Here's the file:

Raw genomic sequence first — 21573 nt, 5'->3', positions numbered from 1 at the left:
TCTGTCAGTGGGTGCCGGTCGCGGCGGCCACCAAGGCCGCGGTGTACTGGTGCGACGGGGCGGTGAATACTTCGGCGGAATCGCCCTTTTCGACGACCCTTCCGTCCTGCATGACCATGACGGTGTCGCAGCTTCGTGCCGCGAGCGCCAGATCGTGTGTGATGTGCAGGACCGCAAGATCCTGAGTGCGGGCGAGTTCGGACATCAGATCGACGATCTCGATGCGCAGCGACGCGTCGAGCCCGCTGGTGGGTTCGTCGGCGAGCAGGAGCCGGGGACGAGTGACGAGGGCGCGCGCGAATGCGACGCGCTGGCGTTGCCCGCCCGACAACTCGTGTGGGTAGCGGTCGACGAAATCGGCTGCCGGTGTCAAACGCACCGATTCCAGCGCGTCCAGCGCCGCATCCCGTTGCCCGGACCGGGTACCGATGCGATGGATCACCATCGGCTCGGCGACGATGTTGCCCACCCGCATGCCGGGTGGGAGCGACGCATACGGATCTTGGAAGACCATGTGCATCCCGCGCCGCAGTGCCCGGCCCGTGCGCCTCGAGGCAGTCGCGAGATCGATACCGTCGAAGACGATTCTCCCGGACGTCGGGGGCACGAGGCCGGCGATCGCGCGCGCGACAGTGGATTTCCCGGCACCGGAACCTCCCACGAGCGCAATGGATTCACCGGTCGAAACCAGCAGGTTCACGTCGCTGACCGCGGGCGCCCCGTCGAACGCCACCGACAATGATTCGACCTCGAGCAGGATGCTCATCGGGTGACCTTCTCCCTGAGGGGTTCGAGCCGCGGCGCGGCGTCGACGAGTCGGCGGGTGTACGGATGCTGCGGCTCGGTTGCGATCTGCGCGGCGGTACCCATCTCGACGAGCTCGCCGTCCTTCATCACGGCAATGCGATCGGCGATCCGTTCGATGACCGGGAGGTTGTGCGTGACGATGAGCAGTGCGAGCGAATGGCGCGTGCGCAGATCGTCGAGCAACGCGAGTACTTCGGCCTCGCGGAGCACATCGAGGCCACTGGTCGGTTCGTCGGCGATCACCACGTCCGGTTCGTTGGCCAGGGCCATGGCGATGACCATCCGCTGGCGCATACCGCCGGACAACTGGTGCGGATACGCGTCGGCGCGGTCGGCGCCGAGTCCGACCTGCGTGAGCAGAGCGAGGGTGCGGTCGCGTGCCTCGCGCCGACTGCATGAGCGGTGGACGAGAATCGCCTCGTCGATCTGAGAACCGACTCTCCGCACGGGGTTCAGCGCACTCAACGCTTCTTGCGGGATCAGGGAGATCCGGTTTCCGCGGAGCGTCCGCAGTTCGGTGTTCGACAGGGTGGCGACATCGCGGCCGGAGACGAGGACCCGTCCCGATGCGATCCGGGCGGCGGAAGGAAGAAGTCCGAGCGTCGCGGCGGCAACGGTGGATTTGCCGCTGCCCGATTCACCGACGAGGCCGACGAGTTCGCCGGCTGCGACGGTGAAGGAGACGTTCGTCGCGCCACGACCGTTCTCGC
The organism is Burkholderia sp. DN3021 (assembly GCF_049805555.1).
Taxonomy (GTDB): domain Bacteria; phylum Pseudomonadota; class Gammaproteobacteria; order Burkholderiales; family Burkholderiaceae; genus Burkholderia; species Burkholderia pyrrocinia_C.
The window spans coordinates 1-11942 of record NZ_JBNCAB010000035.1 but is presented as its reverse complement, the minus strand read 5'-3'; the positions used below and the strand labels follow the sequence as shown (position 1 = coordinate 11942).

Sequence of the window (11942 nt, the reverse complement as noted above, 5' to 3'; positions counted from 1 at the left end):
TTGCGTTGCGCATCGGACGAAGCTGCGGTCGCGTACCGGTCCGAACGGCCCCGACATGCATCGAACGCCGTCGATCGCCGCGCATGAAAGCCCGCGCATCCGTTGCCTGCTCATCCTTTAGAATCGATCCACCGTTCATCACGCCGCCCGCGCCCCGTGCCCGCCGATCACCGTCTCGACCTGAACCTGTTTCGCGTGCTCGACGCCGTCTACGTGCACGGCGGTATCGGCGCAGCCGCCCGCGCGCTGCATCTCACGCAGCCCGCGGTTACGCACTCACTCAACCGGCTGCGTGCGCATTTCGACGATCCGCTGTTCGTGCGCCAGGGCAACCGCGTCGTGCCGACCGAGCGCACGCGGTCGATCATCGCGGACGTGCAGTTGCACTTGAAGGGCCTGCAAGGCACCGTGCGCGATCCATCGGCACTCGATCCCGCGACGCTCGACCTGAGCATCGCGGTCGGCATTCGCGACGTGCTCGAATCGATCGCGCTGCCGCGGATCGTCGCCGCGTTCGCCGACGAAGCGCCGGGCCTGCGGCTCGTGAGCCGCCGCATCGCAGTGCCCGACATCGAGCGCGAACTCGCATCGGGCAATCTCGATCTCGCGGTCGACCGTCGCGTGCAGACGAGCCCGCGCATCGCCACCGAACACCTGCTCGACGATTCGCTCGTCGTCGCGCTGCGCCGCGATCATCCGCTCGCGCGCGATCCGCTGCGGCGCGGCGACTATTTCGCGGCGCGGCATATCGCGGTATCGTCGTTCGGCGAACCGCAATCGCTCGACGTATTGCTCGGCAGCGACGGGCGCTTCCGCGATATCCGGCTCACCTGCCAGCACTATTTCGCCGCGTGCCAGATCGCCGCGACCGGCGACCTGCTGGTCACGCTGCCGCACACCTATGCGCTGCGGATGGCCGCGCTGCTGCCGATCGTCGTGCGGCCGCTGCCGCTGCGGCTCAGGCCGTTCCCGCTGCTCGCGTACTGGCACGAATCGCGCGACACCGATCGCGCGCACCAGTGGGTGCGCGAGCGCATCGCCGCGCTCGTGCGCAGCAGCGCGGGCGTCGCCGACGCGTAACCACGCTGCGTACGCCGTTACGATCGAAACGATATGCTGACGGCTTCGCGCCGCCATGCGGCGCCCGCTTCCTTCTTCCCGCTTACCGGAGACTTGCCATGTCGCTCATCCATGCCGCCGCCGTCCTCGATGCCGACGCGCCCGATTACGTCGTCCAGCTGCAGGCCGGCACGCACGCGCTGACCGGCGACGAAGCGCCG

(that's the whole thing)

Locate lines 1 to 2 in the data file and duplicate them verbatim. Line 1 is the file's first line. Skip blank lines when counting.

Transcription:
Raw genomic sequence first — 21573 nt, 5'->3', positions numbered from 1 at the left:
TCTGTCAGTGGGTGCCGGTCGCGGCGGCCACCAAGGCCGCGGTGTACTGGTGCGACGGGGCGGTGAATACTTCGGCGGAATCGCCCTTTTCGACGACCCTTCCGTCCTGCATGACCATGACGGTGTCGCAGCTTCGTGCCGCGAGCGCCAGATCGTGTGTGATGTGCAGGACCGCAAGATCCTGAGTGCGGGCGAGTTCGGACATCAGATCGACGATCTCGATGCGCAGCGACGCGTCGAGCCCGCTGGTGGGTTCGTCGGCGAGCAGGAGCCGGGGACGAGTGACGAGGGCGCGCGCGAATGCGACGCGCTGGCGTTGCCCGCCCGACAACTCGTGTGGGTAGCGGTCGACGAAATCGGCTGCCGGTGTCAAACGCACCGATTCCAGCGCGTCCAGCGCCGCATCCCGTTGCCCGGACCGGGTACCGATGCGATGGATCACCATCGGCTCGGCGACGATGTTGCCCACCCGCATGCCGGGTGGGAGCGACGCATACGGATCTTGGAAGACCATGTGCATCCCGCGCCGCAGTGCCCGGCCCGTGCGCCTCGAGGCAGTCGCGAGATCGATACCGTCGAAGACGATTCTCCCGGACGTCGGGGGCACGAGGCCGGCGATCGCGCGCGCGACAGTGGATTTCCCGGCACCGGAACCTCCCACGAGCGCAATGGATTCACCGGTCGAAACCAGCAGGTTCACGTCGCTGACCGCGGGCGCCCCGTCGAACGCCACCGACAATGATTCGACCTCGAGCAGGATGCTCATCGGGTGACCTTCTCCCTGAGGGGTTCGAGCCGCGGCGCGGCGTCGACGAGTCGGCGGGTGTACGGATGCTGCGGCTCGGTTGCGATCTGCGCGGCGGTACCCATCTCGACGAGCTCGCCGTCCTTCATCACGGCAATGCGATCGGCGATCCGTTCGATGACCGGGAGGTTGTGCGTGACGATGAGCAGTGCGAGCGAATGGCGCGTGCGCAGATCGTCGAGCAACGCGAGTACTTCGGCCTCGCGGAGCACATCGAGGCCACTGGTCGGTTCGTCGGCGATCACCACGTCCGGTTCGTTGGCCAGGGCCATGGCGATGACCATCCGCTGGCGCATACCGCCGGACAACTGGTGCGGATACGCGTCGGCGCGGTCGGCGCCGAGTCCGACCTGCGTGAGCAGAGCGAGGGTGCGGTCGCGTGCCTCGCGCCGACTGCATGAGCGGTGGACGAGAATCGCCTCGTCGATCTGAGAACCGACTCTCCGCACGGGGTTCAGCGCACTCAACGCTTCTTGCGGGATCAGGGAGATCCGGTTTCCGCGGAGCGTCCGCAGTTCGGTGTTCGACAGGGTGGCGACATCGCGGCCGGAGACGAGGACCCGTCCCGATGCGATCCGGGCGGCGGAAGGAAGAAGTCCGAGCGTCGCGGCGGCAACGGTGGATTTGCCGCTGCCCGATTCACCGACGAGGCCGACGAGTTCGCCGGCTGCGACGGTGAAGGAGACGTTCGTCGCGCCACGACCGTTCTCGC